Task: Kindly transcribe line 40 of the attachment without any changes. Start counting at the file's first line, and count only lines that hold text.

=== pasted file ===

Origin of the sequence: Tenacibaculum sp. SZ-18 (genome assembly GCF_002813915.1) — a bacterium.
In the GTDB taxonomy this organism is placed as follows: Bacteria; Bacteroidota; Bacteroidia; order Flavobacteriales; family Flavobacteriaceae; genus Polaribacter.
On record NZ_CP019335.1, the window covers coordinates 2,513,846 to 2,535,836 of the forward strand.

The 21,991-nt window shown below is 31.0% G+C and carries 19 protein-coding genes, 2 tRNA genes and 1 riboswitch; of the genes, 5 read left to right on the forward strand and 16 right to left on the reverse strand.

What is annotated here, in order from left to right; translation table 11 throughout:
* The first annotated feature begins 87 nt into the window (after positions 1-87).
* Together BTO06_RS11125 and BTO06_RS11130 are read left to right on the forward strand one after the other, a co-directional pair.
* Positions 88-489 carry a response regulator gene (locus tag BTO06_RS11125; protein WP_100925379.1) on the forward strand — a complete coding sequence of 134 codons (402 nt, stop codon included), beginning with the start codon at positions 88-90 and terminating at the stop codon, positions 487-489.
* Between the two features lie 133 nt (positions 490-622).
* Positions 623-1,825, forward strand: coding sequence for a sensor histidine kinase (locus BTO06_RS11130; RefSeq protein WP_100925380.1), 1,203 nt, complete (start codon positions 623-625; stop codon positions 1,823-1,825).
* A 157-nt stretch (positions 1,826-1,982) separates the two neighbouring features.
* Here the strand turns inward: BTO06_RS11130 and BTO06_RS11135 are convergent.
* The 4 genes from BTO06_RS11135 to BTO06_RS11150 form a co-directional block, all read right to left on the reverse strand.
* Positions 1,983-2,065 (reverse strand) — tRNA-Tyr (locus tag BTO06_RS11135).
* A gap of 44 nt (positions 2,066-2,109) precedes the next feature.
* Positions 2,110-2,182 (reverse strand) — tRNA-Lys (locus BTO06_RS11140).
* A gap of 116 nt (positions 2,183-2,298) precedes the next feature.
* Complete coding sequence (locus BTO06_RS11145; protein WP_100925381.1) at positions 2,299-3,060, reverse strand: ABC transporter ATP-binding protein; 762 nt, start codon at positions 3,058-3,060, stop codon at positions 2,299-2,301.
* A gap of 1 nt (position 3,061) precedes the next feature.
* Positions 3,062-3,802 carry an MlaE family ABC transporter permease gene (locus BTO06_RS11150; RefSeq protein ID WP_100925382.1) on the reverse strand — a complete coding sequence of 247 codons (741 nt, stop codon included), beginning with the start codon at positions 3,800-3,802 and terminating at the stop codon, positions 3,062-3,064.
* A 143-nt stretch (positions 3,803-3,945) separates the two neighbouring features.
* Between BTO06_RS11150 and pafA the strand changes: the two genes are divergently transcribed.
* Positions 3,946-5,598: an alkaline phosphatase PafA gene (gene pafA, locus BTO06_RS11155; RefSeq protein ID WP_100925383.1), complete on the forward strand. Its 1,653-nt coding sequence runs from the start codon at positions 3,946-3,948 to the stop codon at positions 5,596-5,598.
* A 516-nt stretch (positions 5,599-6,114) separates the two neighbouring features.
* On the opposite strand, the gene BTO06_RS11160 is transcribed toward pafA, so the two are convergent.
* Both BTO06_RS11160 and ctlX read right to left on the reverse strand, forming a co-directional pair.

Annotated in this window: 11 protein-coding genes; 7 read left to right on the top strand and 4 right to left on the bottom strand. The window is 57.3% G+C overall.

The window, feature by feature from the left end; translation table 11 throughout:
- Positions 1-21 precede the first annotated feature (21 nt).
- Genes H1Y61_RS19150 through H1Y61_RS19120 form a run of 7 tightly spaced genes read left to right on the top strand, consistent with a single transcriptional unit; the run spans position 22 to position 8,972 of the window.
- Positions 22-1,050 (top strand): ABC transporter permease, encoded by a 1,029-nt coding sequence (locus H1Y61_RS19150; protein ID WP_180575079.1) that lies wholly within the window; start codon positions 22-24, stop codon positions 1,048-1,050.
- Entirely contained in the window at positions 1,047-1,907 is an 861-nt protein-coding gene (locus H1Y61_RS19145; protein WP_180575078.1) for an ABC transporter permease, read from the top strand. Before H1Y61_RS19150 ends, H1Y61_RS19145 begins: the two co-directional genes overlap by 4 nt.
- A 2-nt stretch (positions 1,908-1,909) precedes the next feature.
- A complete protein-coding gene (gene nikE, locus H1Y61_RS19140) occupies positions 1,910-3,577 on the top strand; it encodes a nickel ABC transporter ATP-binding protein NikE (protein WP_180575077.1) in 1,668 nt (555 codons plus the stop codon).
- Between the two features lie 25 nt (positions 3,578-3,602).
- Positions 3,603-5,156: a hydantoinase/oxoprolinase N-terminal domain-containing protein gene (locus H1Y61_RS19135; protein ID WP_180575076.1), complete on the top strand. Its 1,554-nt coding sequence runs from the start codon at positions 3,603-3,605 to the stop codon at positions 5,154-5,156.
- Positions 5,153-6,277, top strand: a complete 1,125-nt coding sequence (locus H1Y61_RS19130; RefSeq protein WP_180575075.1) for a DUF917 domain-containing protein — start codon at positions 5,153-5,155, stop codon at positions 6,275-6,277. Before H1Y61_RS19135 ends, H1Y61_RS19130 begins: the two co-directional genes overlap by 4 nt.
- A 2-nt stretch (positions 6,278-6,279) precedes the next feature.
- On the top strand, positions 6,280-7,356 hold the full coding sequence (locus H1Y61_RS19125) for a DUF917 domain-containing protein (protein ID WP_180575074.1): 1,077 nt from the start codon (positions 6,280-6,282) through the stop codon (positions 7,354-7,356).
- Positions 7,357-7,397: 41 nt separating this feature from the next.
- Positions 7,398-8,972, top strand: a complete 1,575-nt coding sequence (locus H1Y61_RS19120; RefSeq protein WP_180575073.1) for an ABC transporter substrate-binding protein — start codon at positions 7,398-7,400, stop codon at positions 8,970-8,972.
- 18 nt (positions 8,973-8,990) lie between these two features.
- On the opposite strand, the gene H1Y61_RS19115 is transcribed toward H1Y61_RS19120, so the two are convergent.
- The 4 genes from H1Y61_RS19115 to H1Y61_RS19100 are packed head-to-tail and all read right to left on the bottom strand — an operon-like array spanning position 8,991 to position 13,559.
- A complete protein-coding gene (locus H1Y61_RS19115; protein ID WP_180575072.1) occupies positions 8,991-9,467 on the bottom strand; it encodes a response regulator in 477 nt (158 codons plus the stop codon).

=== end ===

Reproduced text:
- Positions 7,357-7,397: 41 nt separating this feature from the next.